If we possess the eigendecomposition of a positive definite matrix: $X = U \Sigma U^T$, is there an efficient way to compute the eigendecomposition of $D X D$ where $D$ is a diagonal matrix?

  • $\begingroup$ Unless I'm missing something, the same $U$ works since diagonal matrices commute with everything... $\endgroup$ – Paul Siegel Jul 14 '11 at 2:38
  • 4
    $\begingroup$ Paul, that is only true if the diagonal matrix is scalar. $\endgroup$ – MTS Jul 14 '11 at 3:41
  • $\begingroup$ :) If only it were that easy. Unfortunately a general diagonal matrix will change the eigenvalues and eigenvectors... It seems like there should be a way to update the eigendecomposition but I'm stumped. This is for an implementation of Gaussian belief propagation. First mathoverflow question--thanks for your thoughts. $\endgroup$ – Martin McCormick Jul 14 '11 at 3:54
  • $\begingroup$ Now I'm definitely confused... are we not working over a field? What does positive definite mean over a noncommutative ring? $\endgroup$ – Paul Siegel Jul 14 '11 at 12:49
  • 3
    $\begingroup$ @Paul: diagonal matrices don't commute with everything, even on $\mathbb{Z}$: $\begin{bmatrix}1 & 1\\\\1 & 1 \end{bmatrix}\begin{bmatrix}2 & 0\\\\0 & 1 \end{bmatrix}\neq\begin{bmatrix}2 & 0\\\\0 & 1 \end{bmatrix} \begin{bmatrix}1 & 1\\\\1 & 1 \end{bmatrix}$ $\endgroup$ – Federico Poloni Jul 14 '11 at 13:12

Write $\Sigma$ as $T^2$, for positive definite $T$. Set $Y = U T$.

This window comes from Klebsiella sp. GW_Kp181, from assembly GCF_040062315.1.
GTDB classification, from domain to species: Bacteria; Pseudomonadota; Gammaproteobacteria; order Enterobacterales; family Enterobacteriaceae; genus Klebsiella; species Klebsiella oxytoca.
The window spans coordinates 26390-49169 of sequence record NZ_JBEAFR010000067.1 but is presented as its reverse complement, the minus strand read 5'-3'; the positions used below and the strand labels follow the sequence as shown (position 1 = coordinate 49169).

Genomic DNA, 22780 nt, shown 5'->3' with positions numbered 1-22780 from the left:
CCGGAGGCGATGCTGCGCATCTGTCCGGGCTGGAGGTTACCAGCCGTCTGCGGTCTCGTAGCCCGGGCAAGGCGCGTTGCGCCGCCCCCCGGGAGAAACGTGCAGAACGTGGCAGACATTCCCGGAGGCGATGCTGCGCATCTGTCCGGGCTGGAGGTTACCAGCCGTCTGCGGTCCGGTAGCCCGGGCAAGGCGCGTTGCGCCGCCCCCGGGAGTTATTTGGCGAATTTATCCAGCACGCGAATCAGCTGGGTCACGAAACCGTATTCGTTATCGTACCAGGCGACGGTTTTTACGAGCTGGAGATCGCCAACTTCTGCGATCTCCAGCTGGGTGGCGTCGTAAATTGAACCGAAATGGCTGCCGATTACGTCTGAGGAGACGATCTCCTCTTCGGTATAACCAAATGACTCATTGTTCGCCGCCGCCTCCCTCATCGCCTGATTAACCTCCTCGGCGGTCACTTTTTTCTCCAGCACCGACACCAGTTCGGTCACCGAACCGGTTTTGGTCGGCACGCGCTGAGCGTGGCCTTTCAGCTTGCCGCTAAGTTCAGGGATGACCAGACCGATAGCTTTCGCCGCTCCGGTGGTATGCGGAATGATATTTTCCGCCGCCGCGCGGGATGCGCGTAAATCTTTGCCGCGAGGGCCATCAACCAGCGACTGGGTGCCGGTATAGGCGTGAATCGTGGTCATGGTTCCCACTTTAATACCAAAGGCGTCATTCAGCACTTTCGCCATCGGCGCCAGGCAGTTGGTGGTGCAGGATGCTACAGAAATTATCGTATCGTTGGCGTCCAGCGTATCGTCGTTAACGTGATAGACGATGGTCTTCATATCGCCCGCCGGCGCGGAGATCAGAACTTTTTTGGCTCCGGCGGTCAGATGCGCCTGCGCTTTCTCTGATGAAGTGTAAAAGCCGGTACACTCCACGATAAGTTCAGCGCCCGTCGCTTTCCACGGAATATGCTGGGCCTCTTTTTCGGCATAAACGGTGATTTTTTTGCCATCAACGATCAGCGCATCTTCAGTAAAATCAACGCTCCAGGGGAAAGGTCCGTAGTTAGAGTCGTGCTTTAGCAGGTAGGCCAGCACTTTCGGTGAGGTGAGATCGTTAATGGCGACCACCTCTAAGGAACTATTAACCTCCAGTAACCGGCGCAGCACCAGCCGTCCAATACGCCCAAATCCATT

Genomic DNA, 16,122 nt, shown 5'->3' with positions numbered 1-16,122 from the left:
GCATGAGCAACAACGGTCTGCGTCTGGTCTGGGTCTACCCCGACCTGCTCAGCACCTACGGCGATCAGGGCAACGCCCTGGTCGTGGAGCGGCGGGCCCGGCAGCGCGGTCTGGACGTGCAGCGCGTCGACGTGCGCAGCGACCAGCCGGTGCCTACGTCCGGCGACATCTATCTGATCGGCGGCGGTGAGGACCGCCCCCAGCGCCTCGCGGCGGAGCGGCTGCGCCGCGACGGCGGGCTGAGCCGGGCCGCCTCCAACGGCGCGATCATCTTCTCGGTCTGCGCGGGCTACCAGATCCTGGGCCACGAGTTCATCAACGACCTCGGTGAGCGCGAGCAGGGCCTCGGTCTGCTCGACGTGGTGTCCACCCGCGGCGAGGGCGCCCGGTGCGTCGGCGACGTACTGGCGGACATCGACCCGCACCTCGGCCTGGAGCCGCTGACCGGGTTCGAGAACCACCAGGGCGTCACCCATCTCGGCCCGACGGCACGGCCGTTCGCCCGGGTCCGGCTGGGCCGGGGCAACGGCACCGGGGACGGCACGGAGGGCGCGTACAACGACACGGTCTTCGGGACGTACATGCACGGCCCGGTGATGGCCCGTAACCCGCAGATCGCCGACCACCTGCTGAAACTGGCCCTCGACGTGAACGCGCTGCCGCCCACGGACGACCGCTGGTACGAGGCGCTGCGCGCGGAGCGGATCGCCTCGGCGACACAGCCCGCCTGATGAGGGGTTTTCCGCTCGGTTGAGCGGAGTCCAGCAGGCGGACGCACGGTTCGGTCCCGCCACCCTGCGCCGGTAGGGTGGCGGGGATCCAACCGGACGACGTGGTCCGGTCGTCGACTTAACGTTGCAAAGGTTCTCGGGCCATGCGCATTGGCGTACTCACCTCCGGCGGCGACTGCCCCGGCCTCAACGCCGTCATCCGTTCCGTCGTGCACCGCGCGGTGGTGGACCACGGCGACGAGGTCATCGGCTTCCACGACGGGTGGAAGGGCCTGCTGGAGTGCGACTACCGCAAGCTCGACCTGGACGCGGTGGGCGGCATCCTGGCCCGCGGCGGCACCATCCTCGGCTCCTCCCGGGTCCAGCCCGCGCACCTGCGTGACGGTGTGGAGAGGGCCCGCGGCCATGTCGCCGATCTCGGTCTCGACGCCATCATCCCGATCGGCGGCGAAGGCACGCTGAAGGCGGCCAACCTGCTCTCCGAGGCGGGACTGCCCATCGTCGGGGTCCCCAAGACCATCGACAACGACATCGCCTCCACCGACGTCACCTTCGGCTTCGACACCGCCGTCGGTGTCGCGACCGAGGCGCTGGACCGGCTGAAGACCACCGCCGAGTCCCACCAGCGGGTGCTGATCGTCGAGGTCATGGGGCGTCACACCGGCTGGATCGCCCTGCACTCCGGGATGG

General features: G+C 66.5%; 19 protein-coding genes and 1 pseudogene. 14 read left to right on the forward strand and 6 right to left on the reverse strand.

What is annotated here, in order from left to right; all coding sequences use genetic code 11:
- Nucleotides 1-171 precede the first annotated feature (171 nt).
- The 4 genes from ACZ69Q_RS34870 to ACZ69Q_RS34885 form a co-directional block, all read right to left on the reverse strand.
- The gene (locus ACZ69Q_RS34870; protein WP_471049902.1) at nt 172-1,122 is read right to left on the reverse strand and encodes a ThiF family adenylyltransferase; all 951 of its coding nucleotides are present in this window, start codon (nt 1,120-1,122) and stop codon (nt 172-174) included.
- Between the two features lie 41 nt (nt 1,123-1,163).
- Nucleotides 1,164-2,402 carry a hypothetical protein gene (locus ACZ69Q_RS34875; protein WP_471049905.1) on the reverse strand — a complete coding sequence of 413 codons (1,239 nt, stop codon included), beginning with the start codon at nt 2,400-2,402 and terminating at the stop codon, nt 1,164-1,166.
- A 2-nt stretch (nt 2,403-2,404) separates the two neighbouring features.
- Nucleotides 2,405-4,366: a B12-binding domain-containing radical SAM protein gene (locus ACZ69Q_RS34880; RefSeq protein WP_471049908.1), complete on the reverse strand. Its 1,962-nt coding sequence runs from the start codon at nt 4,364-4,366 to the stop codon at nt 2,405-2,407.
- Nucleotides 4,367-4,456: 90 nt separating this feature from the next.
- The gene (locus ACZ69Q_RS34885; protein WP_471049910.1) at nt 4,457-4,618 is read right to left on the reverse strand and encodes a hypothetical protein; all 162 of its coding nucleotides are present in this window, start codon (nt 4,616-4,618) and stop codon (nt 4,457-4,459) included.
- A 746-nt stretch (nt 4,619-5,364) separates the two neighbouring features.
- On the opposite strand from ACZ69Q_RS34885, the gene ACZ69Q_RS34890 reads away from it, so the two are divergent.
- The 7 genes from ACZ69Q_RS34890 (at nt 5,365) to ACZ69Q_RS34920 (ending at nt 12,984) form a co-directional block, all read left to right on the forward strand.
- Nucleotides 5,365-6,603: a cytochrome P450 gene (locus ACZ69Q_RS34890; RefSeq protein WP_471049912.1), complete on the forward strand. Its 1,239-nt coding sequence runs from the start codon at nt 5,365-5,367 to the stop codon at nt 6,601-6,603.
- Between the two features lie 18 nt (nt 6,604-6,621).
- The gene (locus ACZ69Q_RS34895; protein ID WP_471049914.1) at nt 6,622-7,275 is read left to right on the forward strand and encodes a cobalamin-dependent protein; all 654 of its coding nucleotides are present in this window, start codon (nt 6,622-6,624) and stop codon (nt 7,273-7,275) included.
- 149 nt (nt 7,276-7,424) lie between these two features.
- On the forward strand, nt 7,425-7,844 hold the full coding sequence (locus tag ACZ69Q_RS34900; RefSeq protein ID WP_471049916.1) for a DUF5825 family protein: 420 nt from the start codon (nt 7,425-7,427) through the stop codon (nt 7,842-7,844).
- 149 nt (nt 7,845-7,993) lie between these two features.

So the eigenvalues of $X$ are the squares of the singular values of $Y$, and what you want to compute are the singular values of $DY$.

There is no formula which gives the singular values of $DY$ in terms of those of $Y$ and $D$. However, there is a famous set of inequalities relating the three sets of singular values, called the Horn inequalities. See Bhatia's article Linear Algebra to Quantum Cohomology, particularly Section 11, for a gentle introduction.

  • $\begingroup$ Thanks. Yes I came across Horn's stuff. So is this related because if you exponentiate the matrices it is addition of exponents as in the paper? $\endgroup$ – Martin McCormick Jul 14 '11 at 14:08
  • $\begingroup$ No and yes. It is not true that $e^{A} e^{B} = e^{A+B}$ so, if $A+B=C$, it need not be true that the eigenvalues of $e^A e^B$ are the exponentials of the eigenvalues of $e^C$. However, it is true that the set of all possible singular values of $e^A e^B$ is the exponential of the set of all possible eigenvalues for $A+B$. This is a theorem of Klyachko ams.org/mathscinet-getitem?mr=1799623 and it is discussed in section 11 of the refernce I give above. $\endgroup$ – David E Speyer Jul 14 '11 at 17:25
  • $\begingroup$ Excellent, thanks that is very helpful! $\endgroup$ – Martin McCormick Jul 15 '11 at 12:59

Your Answer

By clicking “Post Your Answer”, you agree to our terms of service, privacy policy and cookie policy

Not the answer you're looking for? Browse other questions tagged or ask your own question.